Saab’s New Owner Looks To Collaborate With Other Vehicle Manufacturers To Cost Save

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In an exclusive interview with, Victor Muller, the CEO of Spyker and new owner of Saab reveals that to reduce the break-even costs they are looking to collaborate with other major vehicle manufacturers (VMs).

Victor Muller

“I had no idea. Not a clue what it would entail. I only knew Saab was for sale, and GM was threatening to shut it down”

When the deal to sell Saab to Swedish specialist carmaker Koenigsegg collapsed last November, Victor Muller, CEO of supercar-maker Spyker sent an email directly to Bob Lutz of GM and just 93 days later they became the new owner of Saab.

When just-auto met with Muller at the recent Geneva motor show, the 50-year-old Dutch businessman was remarkably relaxed when admitting he didn’t know what he was getting himself into; “I had no idea. Not a clue what it would entail. I only knew Saab was for sale, and GM was threatening to shut it down”.

Muller soon discovered that to save Saab he would need a billion dollars. The funding came from various pools and with the Swedish government guaranteeing the EIB’s stake the deal was, according to Muller “signed, sealed and delivered”.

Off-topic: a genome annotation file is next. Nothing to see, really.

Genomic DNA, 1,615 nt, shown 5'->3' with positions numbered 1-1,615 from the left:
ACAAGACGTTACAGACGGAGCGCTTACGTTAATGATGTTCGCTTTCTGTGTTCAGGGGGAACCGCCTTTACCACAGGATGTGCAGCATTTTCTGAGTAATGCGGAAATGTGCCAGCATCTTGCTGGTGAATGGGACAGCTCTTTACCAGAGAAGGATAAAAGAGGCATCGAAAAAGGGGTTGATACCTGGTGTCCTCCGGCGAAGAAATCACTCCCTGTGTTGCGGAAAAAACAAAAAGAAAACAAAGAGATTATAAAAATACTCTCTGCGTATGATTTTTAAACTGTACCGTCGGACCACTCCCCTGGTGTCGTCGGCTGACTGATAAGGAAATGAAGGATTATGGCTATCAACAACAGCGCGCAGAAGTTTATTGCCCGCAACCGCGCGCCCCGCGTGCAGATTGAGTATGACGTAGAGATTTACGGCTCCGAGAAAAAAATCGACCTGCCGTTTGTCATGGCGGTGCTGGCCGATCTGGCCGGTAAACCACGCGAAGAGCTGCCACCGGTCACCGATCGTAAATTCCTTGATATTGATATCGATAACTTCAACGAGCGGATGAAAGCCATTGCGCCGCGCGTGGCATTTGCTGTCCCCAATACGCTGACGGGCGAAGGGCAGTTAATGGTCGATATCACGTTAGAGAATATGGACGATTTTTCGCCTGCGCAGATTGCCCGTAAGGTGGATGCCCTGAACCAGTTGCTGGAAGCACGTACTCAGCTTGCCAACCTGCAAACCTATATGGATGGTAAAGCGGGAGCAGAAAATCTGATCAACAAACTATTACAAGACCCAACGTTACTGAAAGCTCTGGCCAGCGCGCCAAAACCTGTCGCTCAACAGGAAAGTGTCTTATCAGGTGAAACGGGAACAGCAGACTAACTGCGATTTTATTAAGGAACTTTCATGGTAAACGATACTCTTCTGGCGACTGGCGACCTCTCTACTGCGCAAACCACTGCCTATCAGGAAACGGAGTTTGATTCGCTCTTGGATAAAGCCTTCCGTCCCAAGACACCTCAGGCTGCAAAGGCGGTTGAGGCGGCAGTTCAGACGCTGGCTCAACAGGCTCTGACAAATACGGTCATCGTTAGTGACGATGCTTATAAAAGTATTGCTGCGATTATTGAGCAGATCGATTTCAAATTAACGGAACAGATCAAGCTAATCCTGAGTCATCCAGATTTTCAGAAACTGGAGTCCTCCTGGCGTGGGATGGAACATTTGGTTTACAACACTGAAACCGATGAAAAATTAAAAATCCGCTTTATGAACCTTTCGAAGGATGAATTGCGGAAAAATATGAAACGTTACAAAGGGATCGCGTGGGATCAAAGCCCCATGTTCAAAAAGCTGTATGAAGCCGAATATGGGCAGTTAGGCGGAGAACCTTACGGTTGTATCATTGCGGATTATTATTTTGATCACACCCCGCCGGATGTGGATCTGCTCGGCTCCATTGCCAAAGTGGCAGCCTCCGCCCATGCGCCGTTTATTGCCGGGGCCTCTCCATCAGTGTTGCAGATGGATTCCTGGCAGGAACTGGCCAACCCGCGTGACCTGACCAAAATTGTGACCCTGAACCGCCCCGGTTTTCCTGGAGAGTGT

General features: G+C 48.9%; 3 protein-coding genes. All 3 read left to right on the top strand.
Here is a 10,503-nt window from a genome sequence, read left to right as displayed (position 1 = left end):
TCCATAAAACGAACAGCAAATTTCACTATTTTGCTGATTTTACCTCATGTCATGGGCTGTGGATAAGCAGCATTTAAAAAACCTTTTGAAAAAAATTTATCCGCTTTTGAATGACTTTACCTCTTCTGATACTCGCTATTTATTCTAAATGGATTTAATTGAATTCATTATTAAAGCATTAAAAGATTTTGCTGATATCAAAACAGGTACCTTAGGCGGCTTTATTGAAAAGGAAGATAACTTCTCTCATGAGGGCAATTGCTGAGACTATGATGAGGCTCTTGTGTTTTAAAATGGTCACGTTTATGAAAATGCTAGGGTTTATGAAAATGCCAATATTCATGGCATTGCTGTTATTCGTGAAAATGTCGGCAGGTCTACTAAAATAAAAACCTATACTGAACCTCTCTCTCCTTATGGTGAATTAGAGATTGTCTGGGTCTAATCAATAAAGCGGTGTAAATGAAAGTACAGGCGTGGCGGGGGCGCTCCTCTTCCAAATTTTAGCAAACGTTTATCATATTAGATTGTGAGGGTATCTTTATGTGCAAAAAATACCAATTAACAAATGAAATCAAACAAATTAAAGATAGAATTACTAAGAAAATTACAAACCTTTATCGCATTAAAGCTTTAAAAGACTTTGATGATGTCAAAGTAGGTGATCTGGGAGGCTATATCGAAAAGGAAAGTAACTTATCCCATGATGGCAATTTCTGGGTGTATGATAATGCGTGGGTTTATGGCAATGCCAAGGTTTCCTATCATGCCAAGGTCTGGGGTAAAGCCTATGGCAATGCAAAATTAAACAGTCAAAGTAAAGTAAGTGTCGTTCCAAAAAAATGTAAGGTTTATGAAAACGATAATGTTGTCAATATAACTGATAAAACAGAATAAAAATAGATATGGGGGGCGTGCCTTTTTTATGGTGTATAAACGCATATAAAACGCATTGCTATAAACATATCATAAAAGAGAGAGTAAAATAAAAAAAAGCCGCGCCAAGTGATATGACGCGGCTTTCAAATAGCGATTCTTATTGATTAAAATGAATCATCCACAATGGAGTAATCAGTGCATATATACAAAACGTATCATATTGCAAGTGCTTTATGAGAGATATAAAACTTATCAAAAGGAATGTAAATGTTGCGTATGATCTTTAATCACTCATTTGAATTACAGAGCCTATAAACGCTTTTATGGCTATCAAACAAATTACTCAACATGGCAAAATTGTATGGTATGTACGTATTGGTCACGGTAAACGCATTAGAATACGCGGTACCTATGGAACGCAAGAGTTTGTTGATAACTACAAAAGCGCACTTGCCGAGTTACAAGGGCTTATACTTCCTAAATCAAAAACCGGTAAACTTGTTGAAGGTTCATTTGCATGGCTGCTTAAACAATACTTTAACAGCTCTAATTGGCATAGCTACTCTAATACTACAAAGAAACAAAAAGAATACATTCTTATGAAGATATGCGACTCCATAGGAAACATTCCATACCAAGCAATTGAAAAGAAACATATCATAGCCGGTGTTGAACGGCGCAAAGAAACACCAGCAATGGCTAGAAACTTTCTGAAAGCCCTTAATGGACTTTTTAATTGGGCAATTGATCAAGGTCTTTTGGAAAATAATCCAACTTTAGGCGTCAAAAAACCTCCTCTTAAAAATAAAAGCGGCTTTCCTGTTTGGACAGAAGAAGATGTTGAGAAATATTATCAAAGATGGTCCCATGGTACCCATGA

Under no illusions as to what is entailed to make Saab a success again, and with sales slumping to just 40,000 in 2009,Muller has set a lower break-even target of 100,000 units a year, seeing this as central to the business case.

2010 will see the arrival of new models, including the new 9-5 which will boost production “between 50,000 and 60,000”. There is also a new 9-4x crossover model being produced at a GM plant in Mexico, alongside the Cadillac SR-X, with which it shares a platform. Other models are being outlined, including a re-invented 9-2 model and a new 9-3 is planned for 2012. With the new 9-3, 9-4x and 9-5 ranges, Muller believes the 100,000 target is achievable.

Collaborations with other VMs are high on Mullers agenda, “We have been approached by a large number of serious vehicle manufacturers that want to share platforms with us,” he says, and Muller believes by making the “right choices with the right partners” Saab can be set up for the next 10-15 years.

The full version of this interview is available on and contains further details on Mullers plans for Saab, how he intends to achieve those plans and what these mean for the new Saab.

The interview is only available to full members of just-auto and can be found here:

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